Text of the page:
ELKHART — U.S. Secretary of the Interior David Bernhardt visited East to West RV on the north side of Elkhart on Wednesday to tout the investments that will be going toward recreation and conservation as a result of the Great American Outdoors Act.

Bernhardt was joined on the tour of the RV complex by Rep. Jackie Walorski, R-Jimtown, and Indiana Sen. Todd Young. The trio then watched as Pete Liegl, the founder of RV giant Forest River, and his daughter Lisa Liegl Rees, co-general manager of East to West, became the latest to sign President Trump’s Pledge to American Workers.

The pledge is a commitment by Forest River and its subsidiaries — including East to West — to invest in its workforce and expand job opportunities in Indiana and beyond. The company, which is owned by Berkshire Hathaway, is the nation’s second largest RV manufacturer and employs nearly 13,000 workers.

“Under our pledge to the American worker, we will provide individuals with opportunities to develop their skills,” said Liegl. “We’ll increase our apprenticeships, work-based learning programs and on-the-job training.”

To date, officials say more than 430 companies and organizations have signed the pledge, contributing to new education and training opportunities for American students and workers over the next five years.

Despite the mandated shutdown caused by the coronavirus earlier this year, RV manufacturers and dealers have reported a strong rebound in production and sales because of restrictions in other types of travel as well as heightened interest in outdoor activities.

In June, the RV Industry Association reported that June shipments jumped 10.8% to 40,462 units compared to the same month a year prior and pointed out that deliveries were the highest since October 2018.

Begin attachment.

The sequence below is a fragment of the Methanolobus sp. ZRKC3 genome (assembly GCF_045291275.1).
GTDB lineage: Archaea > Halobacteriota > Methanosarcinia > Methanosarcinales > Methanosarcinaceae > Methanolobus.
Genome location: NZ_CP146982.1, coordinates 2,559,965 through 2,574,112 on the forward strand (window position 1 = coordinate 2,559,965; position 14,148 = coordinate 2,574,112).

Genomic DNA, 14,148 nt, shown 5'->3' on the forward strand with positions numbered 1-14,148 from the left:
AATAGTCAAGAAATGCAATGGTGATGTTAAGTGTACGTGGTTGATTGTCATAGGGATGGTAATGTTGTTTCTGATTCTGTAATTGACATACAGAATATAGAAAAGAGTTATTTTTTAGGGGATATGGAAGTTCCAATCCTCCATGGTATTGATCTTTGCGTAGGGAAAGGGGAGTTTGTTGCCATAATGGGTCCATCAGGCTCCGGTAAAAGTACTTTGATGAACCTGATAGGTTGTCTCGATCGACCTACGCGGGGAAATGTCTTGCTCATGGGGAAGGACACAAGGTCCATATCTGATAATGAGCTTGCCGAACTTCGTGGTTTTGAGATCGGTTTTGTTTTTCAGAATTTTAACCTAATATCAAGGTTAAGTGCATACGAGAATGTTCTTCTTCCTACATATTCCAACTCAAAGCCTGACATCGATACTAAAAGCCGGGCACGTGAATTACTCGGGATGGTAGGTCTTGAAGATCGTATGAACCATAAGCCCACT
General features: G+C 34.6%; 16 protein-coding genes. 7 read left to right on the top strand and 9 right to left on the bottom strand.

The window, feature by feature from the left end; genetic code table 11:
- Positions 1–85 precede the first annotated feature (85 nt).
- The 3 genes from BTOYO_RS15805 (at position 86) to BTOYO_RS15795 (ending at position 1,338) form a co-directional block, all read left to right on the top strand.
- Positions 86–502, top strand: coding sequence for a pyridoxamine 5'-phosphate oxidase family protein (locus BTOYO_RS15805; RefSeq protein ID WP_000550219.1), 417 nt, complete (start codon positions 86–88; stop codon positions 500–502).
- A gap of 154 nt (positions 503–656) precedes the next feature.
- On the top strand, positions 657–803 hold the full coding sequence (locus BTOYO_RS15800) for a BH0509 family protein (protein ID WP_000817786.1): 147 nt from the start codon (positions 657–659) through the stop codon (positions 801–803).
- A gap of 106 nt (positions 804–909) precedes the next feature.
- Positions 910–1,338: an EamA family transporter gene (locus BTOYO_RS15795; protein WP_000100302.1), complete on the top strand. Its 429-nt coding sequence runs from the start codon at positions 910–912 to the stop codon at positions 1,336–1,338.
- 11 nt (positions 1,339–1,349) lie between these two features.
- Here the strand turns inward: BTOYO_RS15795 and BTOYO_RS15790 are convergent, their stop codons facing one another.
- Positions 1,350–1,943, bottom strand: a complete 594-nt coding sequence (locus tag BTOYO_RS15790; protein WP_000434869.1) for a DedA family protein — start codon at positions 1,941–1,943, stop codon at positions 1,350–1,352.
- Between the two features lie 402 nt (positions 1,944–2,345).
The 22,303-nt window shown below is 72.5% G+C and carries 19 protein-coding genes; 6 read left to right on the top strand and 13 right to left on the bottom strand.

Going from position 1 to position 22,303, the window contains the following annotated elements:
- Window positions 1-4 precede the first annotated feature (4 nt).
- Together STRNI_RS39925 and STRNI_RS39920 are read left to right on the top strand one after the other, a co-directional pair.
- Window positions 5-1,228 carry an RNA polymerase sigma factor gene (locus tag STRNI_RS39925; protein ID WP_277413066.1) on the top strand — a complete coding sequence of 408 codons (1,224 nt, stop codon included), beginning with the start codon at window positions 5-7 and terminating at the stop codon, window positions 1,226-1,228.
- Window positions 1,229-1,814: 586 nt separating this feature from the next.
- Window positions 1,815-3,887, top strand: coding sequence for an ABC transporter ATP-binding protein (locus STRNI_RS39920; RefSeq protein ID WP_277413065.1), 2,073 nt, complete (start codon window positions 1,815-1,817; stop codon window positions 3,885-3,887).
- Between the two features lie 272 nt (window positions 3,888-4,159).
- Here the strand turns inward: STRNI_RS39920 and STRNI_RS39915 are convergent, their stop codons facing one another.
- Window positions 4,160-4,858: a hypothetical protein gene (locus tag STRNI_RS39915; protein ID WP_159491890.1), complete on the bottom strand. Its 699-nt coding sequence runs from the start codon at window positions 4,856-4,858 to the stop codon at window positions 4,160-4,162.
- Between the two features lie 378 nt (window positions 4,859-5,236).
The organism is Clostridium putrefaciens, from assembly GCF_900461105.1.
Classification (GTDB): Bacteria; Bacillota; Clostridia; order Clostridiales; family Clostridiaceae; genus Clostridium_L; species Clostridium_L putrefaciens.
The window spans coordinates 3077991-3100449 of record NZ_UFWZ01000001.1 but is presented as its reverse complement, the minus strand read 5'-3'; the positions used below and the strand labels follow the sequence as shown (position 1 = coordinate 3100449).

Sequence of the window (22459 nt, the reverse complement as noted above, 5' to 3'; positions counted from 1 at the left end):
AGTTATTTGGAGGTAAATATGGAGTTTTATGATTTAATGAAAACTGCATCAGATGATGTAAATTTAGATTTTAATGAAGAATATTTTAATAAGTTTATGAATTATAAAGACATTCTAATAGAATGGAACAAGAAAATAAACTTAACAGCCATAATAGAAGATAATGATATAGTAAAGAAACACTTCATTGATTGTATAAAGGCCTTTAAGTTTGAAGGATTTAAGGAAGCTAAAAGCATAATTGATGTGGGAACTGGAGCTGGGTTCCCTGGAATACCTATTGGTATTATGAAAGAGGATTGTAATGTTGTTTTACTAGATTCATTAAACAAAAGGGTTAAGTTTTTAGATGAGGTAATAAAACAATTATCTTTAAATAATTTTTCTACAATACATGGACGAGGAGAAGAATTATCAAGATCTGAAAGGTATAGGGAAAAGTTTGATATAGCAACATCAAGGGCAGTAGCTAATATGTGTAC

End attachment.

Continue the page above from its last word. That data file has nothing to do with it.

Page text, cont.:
And despite the coronavirus-induced recession, many RV companies in the Elkhart region are now looking for workers as Americans are heading to campgrounds around the country in record numbers.

Bernhardt said the Great American Outdoors Act, which was signed by President Trump earlier this month, will ensure that travelers will have places to visit, including places such as the Indiana Dunes National Lakeshore and Patoka River National Wildlife Refuge in southern Indiana.

The act allocates $900 million a year to the Land and Water Conservation Fund and up to $9.5 billion over five years to clear up a maintenance backlog at national parks and other public lands.

“The Great American Outdoors Act will support tens of thousands of jobs in the state of Indiana,” Young said. “Aside from National Parks themselves, no other industry will benefit as much from the GAOA as the RV industry.”

That’s because many of the people making use of the parks come in a motorhome or a trailer, the overwhelming majority of which are built in the Michiana region and support tens of thousands of jobs.

Walorski said the investment in public space as well as Forest River’s commitment to workers bodes well for workers in the region, tens of thousands of whom work in RV and boat-building companies and suppliers.

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